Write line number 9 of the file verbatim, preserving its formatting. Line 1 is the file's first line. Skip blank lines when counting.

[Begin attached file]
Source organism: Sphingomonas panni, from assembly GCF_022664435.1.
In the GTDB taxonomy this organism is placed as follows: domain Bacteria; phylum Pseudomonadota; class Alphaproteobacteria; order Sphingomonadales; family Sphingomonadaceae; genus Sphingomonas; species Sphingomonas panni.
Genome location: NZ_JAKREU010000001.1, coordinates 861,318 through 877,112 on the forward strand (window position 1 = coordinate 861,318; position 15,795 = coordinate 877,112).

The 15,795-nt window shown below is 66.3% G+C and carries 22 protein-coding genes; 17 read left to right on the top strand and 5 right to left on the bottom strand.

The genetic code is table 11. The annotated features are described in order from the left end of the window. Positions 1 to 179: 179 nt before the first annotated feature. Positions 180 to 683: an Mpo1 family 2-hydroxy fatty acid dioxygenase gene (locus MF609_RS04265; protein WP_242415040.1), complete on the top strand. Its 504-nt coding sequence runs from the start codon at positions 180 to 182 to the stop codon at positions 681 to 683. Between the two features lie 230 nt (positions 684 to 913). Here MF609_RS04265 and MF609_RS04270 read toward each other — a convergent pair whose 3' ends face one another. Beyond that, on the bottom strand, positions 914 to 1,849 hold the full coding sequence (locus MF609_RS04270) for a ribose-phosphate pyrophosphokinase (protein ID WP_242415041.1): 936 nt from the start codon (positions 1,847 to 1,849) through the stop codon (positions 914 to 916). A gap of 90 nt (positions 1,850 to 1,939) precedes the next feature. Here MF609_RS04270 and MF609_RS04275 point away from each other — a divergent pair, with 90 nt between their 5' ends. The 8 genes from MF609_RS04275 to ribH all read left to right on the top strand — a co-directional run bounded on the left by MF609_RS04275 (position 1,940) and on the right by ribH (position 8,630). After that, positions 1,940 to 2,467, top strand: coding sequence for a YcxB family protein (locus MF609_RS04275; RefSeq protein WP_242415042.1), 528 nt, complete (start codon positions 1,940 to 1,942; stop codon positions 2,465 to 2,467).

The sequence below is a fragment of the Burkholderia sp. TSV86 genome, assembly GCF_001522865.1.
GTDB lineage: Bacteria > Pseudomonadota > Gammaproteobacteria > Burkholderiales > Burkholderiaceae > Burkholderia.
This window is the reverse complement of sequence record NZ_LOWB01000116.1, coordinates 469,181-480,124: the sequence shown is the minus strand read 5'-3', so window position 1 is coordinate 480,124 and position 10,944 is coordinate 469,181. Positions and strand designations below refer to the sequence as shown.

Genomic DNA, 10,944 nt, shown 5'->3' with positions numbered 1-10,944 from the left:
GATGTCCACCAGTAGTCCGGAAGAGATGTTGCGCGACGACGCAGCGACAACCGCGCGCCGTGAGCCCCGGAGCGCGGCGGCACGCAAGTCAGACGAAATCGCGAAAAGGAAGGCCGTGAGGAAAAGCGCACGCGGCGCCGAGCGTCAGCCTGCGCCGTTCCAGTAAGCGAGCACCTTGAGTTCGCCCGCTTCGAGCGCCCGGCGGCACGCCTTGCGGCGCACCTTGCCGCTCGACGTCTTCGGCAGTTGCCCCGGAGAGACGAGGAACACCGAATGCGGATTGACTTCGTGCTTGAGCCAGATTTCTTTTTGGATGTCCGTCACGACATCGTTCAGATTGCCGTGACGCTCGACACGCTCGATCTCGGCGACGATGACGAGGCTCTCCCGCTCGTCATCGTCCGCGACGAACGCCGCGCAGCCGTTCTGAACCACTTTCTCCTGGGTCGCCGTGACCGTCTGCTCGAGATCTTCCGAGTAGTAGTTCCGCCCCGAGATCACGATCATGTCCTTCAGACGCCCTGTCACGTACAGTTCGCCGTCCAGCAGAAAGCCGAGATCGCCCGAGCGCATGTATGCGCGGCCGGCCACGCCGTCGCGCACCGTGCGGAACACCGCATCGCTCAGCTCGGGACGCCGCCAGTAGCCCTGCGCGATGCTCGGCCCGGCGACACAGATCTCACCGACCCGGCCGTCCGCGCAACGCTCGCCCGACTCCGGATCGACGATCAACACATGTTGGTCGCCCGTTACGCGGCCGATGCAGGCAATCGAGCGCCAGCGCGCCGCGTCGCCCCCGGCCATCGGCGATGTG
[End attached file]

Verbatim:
Genomic DNA, 10,944 nt, shown 5'->3' with positions numbered 1-10,944 from the left: